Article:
Friday, March 7, 2008

Marine Environmental Project in the Village

On behalf of the village I applied to the United Nations Development Project Global Environment Facility Small Grants Programme (no wonder we just call it UNDP) for funding for a marine environmental project. Last week we heard that the village was awarded a grant in the amount of $20,000 US which is obviously great news! Here are a couple of excerpts from the project proposal which will gives an overview:
The village of Poutasi is located in the Falealili district on the southeast coast of Upolu. Poutasi’s marine environment is one of its most valuable resources. It is not only a beautiful natural feature of the village, but also provides recreational and bathing areas, subsistence food sources, and economic income. However, fish and other marine life, including coral, are decreasing; the banks of the river and spring are being denuded of natural flora, including mangroves, due to poor management and muddy run-off from higher ground; the present drainage pipe under the road between the spring and the ocean was poorly constructed and is contributing to the build-up of silt and debris impeding the normal migration of spawning fish; and, erosion is occurring on the beach.

The overall purpose of the project is to rehabilitate and protect and conserve Poutasi’s marine environment. A summary of tasks to accomplish this purpose include:

  • Cleanup, conservation, and improvement of village natural springs, river confluence, and beachfront, including retaining walls to protect natural springs and enhance the utilization of the spring water
  • Professional assessment of ways to improve current drainage systems
  • Coral gardening; restocking of clam population; building fish houses
  • Establishment of a Marine Protected Area
  • Planting coastal and other appropriate vegetation to reduce erosion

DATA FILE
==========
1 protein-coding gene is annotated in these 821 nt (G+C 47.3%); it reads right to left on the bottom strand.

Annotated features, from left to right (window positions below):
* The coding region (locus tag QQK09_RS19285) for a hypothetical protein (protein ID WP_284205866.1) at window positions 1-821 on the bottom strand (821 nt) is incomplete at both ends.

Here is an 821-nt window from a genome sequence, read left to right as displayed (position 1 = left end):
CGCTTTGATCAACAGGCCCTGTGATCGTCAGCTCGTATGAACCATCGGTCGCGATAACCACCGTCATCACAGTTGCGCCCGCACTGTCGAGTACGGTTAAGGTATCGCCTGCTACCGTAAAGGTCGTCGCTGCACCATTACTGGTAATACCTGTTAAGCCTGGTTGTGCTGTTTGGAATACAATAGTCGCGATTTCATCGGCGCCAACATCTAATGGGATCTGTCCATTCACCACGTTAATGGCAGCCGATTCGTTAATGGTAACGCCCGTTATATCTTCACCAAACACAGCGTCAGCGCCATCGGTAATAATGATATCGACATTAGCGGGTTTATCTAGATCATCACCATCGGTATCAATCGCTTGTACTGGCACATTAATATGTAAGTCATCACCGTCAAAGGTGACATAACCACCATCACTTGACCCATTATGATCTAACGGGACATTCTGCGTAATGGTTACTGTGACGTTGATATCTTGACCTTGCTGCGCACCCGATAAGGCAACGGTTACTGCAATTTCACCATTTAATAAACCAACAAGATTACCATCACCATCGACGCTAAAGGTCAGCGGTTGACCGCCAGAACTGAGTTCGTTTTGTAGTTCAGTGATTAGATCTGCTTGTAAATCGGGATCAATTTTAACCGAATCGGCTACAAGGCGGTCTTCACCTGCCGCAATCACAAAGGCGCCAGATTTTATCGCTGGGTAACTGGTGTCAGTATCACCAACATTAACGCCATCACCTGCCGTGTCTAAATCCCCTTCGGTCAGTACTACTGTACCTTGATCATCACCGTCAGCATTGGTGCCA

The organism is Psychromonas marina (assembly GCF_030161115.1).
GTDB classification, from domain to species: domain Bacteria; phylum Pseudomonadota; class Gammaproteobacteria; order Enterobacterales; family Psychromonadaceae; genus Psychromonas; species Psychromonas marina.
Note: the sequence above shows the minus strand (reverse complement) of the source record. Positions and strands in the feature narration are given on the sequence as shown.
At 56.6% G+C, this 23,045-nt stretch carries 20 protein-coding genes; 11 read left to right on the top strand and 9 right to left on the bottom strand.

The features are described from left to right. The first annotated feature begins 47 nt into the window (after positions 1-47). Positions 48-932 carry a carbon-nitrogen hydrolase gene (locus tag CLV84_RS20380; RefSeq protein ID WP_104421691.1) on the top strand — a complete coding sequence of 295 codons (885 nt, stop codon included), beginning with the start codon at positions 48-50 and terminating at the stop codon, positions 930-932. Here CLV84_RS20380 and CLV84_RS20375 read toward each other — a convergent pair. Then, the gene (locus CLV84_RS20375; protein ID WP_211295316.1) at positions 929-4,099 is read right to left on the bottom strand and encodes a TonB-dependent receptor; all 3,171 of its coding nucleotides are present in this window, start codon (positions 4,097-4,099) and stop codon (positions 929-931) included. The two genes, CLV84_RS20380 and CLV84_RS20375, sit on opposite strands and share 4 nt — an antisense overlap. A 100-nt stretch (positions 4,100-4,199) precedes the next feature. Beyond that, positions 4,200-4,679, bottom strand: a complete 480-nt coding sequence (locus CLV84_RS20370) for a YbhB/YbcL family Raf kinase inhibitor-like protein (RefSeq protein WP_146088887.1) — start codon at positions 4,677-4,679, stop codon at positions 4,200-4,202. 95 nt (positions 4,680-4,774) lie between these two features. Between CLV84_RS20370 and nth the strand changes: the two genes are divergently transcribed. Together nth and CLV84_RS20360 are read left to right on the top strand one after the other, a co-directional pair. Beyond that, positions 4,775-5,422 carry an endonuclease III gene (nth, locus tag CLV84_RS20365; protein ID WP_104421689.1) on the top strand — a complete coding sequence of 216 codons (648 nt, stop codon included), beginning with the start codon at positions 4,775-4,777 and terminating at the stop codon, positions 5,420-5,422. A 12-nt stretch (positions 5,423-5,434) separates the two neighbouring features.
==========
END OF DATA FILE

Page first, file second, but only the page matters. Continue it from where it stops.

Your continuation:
• Awareness training and promotion of the importance of protecting the environment
  • Creation of potential eco-tourism opportunities for the village related to the marine environment.

Accomplishment of these tasks will improve the quality of life for the village and neighboring villages as follows:

  • Increased respect for and awareness of the importance of protecting the fragile marine environment
  • Improved management of fisheries and coastal areas
  • Increased marine biodiversity of both flora and fauna
  • Protection of vulnerable marine areas from effects of climate change and natural disasters
  • Creation of tourism/economic opportunities
  • Improved food security
  • Improved and healthier environment for bathing area.
    This is a one-year long project to start in April. The village is contributing the equivalent of $16,400 US in funding, materials, and labor as well. We will receive periodic funding as we accomplish various tasks in our work plan. The first phase includes technical assessments from government departments such as the Divisions of Fisheries, Environment and Conservation, and Forestry; cleanup of the river banks, beach and natural springs; and construction of retaining walls at the natural springs. That portion is expected to take about four or five months. The natural springs have created large pools, including a lagoon in the center of the village.

I’m excited about the project because it’s something the village needs and will hopefully continue to provide benefits long after I’m gone. It will also be fun to learn more about all of these things and to participate in planting the trees and helping with the coral gardens and other activities. I’ve been working with the government agencies I mentioned above, and with local villagers, and I’ve learned a lot already just to be able to prepare the proposal, but I know it’s just the beginning. The village has its own small island Nu’u Safee, just about a half-mile off shore. It’s uninhabited and undeveloped – a beautiful, pristine piece of paradise. There are fantastic snorkeling and diving opportunities close by. The eco-tourism part of the project envisions sharing the island and the coastal waters with tourists in a way that makes sure the natural environment is protected.

I’ve been in the village now for six months and it’s been a learning process in many ways. There are still many days when I have to find something to occupy my time, and it will always be that way – it’s just the nature of the job – but I’m glad that some of the things that the village wants are coming to fruition.

It’s fall here, which basically means only that the days are a little shorter and that the new school year just started. Also, the rainy season (November through April) is ending: it rains an average of about 8.5” per month in the wet season and about 4” per month in the dry season. It also means cyclone season is over, and we didn’t have any. Temperatures average 85º in the dry season and 75º in the wet season. I’m happy and healthy. The adventure continues . . . .